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The Bamboo Master - a short fiction story about sorcery and witchcraft
- The Crocodile Prize | National literary awards of Papua New Guinea
The Crocodile Prize was established in 2010 by Phil Fitzpatrick and Keith Jackson, both of whom had worked for many years in Papua New Guinea; Fitzpatrick as a patrol officer, Jackson as a broadcaster and journalist.
The Bamboo Master
“I can feel it.” Kon seemed to squeal and hiss at the same time. “Em stap klostu stret.” He said, breathing heavily as the bamboo in his hand shook and seemed to miraculously turn toward the East. “We shall find it soon”, he continued as he started walking. Behind him a group of heavily armed men followed closely.
Thirty young warriors stood behind Kon, slowly digesting every vile word vomited his mouth. They had marked themselves for battle with paint, armed themselves with machetes and axes, and looked furious and fearless like their ancestors who had fought off enemies to protect their family and lands. But this time they were hunting for a predator far more dangerous – they were battling an unseen enemy.
“It’s close!” he hissed through his teeth as he started to up his pace. He started running and the bamboo compass he had in his possession started to shake violently. The warriors kept his pace, eager to do battle and vanquish this evil that had somehow come upon them.
It had started a month ago. The illness, the deaths and all the suffering seemed to sprout out of the ground. First, old Doe Ti fell ill and died. Then his daughters – all three of them and finally his wife succumbed to the same illness. They died a week apart from each other. However, it did not stop there.
A fortnight after Doe’s wife met the Grim Ripper, their neighbor Hap Sens fell ill. Somehow death was not satisfied and wanted more. Fear started to grow in the small village of Krankitingting.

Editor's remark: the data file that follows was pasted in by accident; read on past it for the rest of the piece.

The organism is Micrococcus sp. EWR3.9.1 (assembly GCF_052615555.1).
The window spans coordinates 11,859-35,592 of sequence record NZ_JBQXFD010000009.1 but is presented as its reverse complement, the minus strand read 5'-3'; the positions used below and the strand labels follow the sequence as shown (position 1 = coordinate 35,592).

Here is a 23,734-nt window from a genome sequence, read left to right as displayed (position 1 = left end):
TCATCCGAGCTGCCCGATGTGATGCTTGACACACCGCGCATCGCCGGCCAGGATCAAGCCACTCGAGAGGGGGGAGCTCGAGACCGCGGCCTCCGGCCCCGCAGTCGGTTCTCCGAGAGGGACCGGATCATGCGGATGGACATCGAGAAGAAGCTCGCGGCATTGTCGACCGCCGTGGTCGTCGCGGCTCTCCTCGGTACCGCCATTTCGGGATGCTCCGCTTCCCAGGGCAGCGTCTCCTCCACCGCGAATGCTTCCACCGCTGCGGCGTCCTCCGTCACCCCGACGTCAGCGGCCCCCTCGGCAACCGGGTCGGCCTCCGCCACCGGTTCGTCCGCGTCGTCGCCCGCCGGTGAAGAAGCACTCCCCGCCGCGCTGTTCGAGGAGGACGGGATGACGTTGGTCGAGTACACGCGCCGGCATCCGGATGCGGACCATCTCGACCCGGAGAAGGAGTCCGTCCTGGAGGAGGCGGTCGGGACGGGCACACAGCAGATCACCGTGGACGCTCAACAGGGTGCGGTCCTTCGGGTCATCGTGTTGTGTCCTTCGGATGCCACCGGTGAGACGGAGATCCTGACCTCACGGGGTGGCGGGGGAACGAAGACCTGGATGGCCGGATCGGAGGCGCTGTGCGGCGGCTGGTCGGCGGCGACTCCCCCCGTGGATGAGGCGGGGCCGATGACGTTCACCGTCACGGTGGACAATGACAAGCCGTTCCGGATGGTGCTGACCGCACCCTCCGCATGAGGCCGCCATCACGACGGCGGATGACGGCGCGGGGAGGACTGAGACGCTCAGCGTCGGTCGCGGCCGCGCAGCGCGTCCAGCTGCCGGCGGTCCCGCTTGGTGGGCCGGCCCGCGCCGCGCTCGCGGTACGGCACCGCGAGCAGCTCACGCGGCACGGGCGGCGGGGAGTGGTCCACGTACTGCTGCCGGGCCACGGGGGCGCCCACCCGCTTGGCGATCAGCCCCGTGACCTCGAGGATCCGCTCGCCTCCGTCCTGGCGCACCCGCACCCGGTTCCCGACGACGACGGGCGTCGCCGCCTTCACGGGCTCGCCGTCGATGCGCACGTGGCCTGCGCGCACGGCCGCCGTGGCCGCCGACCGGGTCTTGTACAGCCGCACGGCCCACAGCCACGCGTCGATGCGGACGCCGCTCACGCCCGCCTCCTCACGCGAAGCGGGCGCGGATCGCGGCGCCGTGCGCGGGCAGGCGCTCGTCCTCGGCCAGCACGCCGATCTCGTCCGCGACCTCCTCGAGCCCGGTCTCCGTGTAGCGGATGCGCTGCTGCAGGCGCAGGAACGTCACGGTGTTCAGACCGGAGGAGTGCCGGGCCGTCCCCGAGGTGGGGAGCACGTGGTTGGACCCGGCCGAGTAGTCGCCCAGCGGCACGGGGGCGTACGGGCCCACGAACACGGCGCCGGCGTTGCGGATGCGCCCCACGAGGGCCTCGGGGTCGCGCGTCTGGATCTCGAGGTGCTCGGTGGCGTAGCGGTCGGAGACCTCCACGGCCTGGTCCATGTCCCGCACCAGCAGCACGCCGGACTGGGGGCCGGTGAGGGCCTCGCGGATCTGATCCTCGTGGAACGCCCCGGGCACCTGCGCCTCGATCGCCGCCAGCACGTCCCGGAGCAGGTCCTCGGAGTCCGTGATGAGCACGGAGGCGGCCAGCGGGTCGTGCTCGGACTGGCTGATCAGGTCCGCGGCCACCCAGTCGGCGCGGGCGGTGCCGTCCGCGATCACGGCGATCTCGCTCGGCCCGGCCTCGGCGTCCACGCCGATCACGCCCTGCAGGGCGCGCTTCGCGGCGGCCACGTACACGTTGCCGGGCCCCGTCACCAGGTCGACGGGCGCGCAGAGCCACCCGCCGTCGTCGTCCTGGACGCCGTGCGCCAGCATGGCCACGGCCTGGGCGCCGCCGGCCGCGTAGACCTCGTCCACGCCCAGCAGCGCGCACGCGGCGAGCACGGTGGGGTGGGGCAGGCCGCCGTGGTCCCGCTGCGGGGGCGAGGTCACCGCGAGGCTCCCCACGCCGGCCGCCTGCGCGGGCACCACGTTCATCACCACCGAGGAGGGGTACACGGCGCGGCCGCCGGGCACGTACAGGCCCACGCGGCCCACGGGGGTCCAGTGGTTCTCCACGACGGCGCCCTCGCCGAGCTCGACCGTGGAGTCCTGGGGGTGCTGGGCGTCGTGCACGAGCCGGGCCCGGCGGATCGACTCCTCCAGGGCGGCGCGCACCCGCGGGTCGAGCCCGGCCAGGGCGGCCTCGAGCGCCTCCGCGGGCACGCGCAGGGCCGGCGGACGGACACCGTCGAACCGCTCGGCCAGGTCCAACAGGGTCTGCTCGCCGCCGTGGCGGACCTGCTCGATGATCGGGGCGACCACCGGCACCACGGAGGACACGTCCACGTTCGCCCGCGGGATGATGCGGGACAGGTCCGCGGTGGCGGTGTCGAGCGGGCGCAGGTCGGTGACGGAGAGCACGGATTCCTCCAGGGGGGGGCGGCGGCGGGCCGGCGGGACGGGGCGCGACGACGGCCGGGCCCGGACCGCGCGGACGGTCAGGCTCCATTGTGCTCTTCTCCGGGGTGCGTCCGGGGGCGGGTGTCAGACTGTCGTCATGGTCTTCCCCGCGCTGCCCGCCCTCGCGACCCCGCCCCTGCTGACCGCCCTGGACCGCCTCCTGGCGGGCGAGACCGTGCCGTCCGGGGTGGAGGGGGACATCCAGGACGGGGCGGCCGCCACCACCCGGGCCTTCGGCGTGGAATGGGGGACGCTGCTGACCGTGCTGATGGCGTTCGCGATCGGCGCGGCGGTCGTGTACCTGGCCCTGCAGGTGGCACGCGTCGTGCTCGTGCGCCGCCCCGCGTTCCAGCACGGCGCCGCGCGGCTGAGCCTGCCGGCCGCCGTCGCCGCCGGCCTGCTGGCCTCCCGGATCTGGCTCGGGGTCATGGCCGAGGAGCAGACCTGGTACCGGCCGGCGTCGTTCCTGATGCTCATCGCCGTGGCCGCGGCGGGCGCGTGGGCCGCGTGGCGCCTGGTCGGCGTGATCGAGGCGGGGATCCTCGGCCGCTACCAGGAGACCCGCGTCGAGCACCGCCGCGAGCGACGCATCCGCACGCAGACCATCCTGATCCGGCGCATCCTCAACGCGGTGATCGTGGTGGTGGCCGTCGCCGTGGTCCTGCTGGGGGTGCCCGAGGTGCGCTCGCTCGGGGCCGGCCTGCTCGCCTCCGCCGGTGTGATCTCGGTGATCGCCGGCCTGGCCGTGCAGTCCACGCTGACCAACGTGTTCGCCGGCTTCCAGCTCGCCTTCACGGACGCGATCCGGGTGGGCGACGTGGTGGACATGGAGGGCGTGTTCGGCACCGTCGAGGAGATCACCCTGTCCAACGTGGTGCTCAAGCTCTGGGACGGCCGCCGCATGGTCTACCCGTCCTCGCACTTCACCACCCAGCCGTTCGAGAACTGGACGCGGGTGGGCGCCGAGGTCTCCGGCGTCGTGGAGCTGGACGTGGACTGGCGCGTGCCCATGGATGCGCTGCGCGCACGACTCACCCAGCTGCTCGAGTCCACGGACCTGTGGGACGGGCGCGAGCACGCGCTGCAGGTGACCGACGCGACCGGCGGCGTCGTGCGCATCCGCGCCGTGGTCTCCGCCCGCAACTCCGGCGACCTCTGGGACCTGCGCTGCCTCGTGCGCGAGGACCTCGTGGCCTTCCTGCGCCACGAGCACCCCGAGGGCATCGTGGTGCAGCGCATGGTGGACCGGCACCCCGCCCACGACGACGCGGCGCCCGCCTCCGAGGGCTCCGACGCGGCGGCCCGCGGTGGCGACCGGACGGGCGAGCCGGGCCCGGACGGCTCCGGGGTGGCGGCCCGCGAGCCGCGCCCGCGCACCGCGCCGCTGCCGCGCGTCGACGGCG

The people, being a superstitious lot started blaming evil spirits and a curse. As a measure to appease the people and end the fears, the village chief, Idi Ot, decided to hire Kon Mantu, a local witch hunter. This would eventually lead to where they were now.
Kon ran across the small creek and headed right up the hill. “It’s up here!” he shouted, beckoning the warriors to follow. They all rushed up the hill and surrounded the hamlet. Inside smoke was coming out and they could hear singing. “It’s inside,” he said as he moved aside, making way for them to do their business.
He turned and walked away from the hamlet. He would let the warriors come to do what they had to do. He had done his part. He walked toward the chief who was standing behind the army of men. “I have done my part, now it’s your turn.”
“Are you sure?” The chief asked hesitantly.
“Yes!” Kon retorted. “I’m absolutely sure. The bamboo never lies.”
“Okay then, we must get rid this evil before it consumes us all,” the chief said and motioned the men to take up positions.
Kon turned away from the chief and started walking toward his house. Behind him he could hear the men slowly surrounding the hamlet in strategic locations. He knew what would happen – he chuckled under his breath – and an evil smirk formed on his lips.
He had everything he wanted. Power, prestige and now he would own the land of the poor old Vikki Tim who lived on the hill. It would be part his payment for the service he provided.
He smiled, thinking how easy it was to convince the people that she had been the cause of their suffering. They were like puppets attached to his magical bamboo and no one dared to question the ‘bamboo master’, the master magician – the master of illusion.
Suddenly, he heard a female voice screaming and begging for mercy. Then, everything went silent, and soon thick smoke rose from the hill behind him.
He started whistling and continued his way home.
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